Birdbooker Report 325

17 June 2014 by GrrlScientist, posted in Birdbooker Report

SUMMARY: Books, books, beautiful books! This is a list of biology, ecology, environment, natural history and animal books that are (or will soon be) available to occupy your bookshelves and your thoughts.


“Words in leather and wood”. Bookshelves in the “Long Room” at the old Trinity College Library in Dublin.
Image: Nic McPhee from Morris, MN, USA. 2007. (Creative Commons.)

Books to the ceiling,
Books to the sky,
My pile of books is a mile high.
How I love them! How I need them!
I'll have a long beard by the time I read them.

~ Arnold Lobel [1933-1987] author of many popular children's books.

Compiled by Ian "Birdbooker" Paulsen, the Birdbooker Report is a weekly report that has been published online for years, listing the wide variety of nature, natural history, ecology, animal behaviour, science and history books that have been newly released or republished in North America and in the UK. The books listed here were received by Ian during the previous week, courtesy of various publishing houses.

New and Recent Titles:

  1. Adrian, Matt. The Mincing Mockingbird Guide to Troubled Birds. 2014. Blue Rider Press. Hardbound: 64 pages. Price: $15.95 U.S. [Amazon UK; Amazon US/kindle US].
    PUBLISHER'S SUMMARY: The Mincing Mockingbird Guide to Troubled Birds is an illustrated, pocket field guide that enables anyone to quickly identify psychotic, violent or mentally unstable bird species. Written in non-technical language for the layman, the guide describes where to find—or where to avoid—the most disturbed North American birds.
    Throughout the book the reader will discover tales of murder, assault, mental breakdowns, obesity, drug abuse and infidelity among the birds. This guide is used and recommended by law enforcement agencies and ignored by leading ornithologists.
    We are only just discovering the reality of our avian adversaries, with their reptilian brains, their appetites for mayhem and the fact that they fly mostly to spite us. To ignore the information found within this volume may be at the peril of your very life.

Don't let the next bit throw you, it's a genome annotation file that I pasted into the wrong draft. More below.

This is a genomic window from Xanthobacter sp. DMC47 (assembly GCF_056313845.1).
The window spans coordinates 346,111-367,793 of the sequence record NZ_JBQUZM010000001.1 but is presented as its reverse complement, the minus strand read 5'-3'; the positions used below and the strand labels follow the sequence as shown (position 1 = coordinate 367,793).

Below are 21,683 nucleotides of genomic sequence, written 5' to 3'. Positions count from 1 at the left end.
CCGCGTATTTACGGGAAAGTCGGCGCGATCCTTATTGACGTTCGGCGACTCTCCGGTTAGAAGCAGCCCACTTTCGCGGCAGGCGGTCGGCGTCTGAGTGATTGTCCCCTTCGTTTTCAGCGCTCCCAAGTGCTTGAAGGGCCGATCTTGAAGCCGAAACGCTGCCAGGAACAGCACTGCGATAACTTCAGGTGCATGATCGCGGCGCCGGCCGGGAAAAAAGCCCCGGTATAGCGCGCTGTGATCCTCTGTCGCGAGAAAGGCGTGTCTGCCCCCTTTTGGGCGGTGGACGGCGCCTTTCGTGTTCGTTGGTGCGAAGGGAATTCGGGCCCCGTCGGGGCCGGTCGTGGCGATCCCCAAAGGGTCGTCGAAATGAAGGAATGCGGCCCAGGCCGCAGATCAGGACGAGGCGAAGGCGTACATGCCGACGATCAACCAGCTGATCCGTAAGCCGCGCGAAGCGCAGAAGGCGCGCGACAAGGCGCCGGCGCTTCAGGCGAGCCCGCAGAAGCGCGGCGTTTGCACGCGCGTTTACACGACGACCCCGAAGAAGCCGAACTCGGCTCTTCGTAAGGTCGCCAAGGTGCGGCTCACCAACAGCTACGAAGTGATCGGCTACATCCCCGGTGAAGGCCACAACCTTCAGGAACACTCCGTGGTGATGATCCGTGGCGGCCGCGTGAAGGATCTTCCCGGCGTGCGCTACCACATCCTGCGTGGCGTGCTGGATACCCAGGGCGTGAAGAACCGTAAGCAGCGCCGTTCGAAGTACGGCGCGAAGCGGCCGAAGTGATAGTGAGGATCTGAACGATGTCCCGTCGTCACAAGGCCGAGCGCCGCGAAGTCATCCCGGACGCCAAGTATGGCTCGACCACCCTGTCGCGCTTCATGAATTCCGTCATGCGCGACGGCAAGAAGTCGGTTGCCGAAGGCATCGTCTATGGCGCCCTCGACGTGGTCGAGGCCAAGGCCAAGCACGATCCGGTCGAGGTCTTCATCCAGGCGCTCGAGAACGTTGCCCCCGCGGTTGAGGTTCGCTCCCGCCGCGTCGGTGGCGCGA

IAN'S RECOMMENDATION: Birders will appreciate the author's sense of humor!
  2. Pratchett, Terry and Stephen Baxter. The Long Mars. 2014. Harper. Hardbound: 368 pages. Price: $25.99 U.S. [Amazon UK/audio download/audio CD UK; Amazon US/audio download US/audio CD US].
    PUBLISHER'S SUMMARY: The third novel in Terry Pratchett and Stephen Baxter’s “Long Earth” series, which Io9 calls “a brilliant science fiction collaboration.”2040-2045: In the years after the cataclysmic Yellowstone eruption there is massive economic dislocation as populations flee Datum Earth to myriad Long Earth worlds. Sally, Joshua, and Lobsang are all involved in this perilous rescue work when, out of the blue, Sally is contacted by her long-vanished father and inventor of the original Stepper device, Willis Linsay. He tells her he is planning a fantastic voyage across the Long Mars and wants her to accompany him. But Sally soon learns that Willis has an ulterior motive for his request. . . .
    Meanwhile U. S. Navy Commander Maggie Kauffman has embarked on an incredible journey of her own, leading an expedition to the outer limits of the far Long Earth.
    For Joshua, the crisis he faces is much closer to home. He becomes embroiled in the plight of the Next: the super-bright post-humans who are beginning to emerge from their “long childhood” in the community called Happy Landings, located deep in the Long Earth. Ignorance and fear have caused “normal” human society to turn against the Next. A dramatic showdown seems inevitable. . . .